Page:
Please keep in mind that any observations I have at this time are provisional. Beaty lists the names of 17 species that are found in North Carolina, noting that most are undescribed. I'd better cite him: "North Carolina has very high diversity of Perlesta, most of which are currently undescribed in the immature stage. While many nymphs appear highly freckled some nymphs have few or inconspicuous freckles. ... It is not uncommon to get 2-3 nymphal habitus forms at one site."
("The Plecoptera of North Carolina," p. 49 in the latest version -- 4.0, 2015) He also notes that the famed entomologist Bill Stark will publish this year a Perlesta key, but he advises us not to use it "as it contains only 6 of the 17 regional species."
So, we can forget about attempting any species ID. My goal this month is a simple one -- to identify features that appear to me as likely to related to species distinctions. So far, I've noticed three. They are: 1) the density and size of the "freckles" we see on a nymph (these black dots are the pigmentation at the base of the setae on this very setose taxon); 2) the color of the ocellar triangle, and 3) the nature of any anterior extension from the pale "M" on the head.
Thus, with the nymph at the top of the page -- one that I found in the Rivanna River in June, 2011 -- the freckles are dense and large.
On the head, the ocellar triangle is filled in and setose, the "M" pattern is interrupted, and there is no anterior extension.
For a nymph that appears totally different, let's look at the nymph I found in Sugar Hollow last week.
The abdomen is lightly freckled and the black dots appear to be small.
And on the head, the ocellar triangle is noticeably pale and devoid of setae, the "M" is well-defined, and there is a well defined anterior projection from the middle of the "M".
There is something else we can see on this nymph that may be important. On terga 9 and 10, we can detect a faint, dark line laterally on those segments. While that line here is indistinct, it is very clear on other Perlestas I've found.
Looking at those 3-4 traits, let's see what I've found in the Perlesta photos I've archived over the years.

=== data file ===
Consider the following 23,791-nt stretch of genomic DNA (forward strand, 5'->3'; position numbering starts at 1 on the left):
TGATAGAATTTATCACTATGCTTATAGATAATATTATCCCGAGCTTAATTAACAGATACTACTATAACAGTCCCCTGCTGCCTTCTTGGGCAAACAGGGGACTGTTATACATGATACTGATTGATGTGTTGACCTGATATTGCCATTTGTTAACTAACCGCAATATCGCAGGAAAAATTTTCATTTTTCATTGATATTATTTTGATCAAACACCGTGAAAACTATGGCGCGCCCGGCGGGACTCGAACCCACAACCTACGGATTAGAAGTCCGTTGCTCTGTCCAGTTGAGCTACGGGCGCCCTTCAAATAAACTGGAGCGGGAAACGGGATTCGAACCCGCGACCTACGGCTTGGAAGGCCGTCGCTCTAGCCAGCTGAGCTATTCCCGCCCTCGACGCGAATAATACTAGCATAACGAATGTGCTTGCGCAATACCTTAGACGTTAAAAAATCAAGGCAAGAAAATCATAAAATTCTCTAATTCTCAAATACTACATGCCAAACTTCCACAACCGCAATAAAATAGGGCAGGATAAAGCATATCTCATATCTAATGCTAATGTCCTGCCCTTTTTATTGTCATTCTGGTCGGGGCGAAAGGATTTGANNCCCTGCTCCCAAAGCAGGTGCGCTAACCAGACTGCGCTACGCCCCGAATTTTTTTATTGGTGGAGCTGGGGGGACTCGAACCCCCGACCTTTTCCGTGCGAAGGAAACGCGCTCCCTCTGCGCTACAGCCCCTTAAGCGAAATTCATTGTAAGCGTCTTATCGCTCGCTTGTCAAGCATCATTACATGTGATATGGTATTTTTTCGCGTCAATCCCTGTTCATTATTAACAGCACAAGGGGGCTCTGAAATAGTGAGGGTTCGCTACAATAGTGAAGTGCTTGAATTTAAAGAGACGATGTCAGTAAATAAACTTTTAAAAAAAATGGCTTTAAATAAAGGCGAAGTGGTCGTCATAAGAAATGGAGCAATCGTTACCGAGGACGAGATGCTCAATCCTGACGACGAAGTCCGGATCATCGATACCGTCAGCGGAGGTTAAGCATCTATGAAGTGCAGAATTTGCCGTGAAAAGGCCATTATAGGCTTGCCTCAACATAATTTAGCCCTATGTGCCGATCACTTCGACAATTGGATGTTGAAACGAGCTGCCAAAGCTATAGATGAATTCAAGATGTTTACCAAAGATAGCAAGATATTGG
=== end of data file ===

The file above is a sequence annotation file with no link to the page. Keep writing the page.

I. nymphs that are densely freckled
1. Buck Mt. Creek, May 28th of this year
Very speckled and the dots are large. And note the lateral abdominal lines -- they are visible on all of the tergites, curving inward on 8 and 9, then moving slightly back to the side on 10.
2. Rivanna River, 7/8/14
Dramatically freckled. No real "M" pattern visible though there is a pale space at the front of the head. And, if you look closely, you can easily see the lateral, abdominal lines.
3. Lynch River, 6/6/12
and 4. Doyles River, 5/23/12, one that's fully mature
II. Well defined anterior extension, freckles light
1. the nymphs that I'm finding in the small streams in Sugar Hollow, the one that we've posted above, and this one
2. from the Doyles River, 6/23/11 (though note that on this one, the ocellar triangle is filled in/setose.
III. anterior projection blurred or missing
1. Buck Mt. Creek, 6/11/16
Note the head. Not sure we can call that an "M" since the middle broadly extends to the front of the head.
Again we can see the lateral abdominal lines.
2. Buck Mt. Creek, 6/3/11, one that's completely mature
3. another that was completely mature, 6/14/13, Doyles River
4. to this "type" we can add the nymph from the very top of the page.
Well, it's a beginning. All I can do at this time is work to discern traits that might be significant in establishing species ID. I may or may not have picked out critical things. Hope that some day we'll know one way or the other.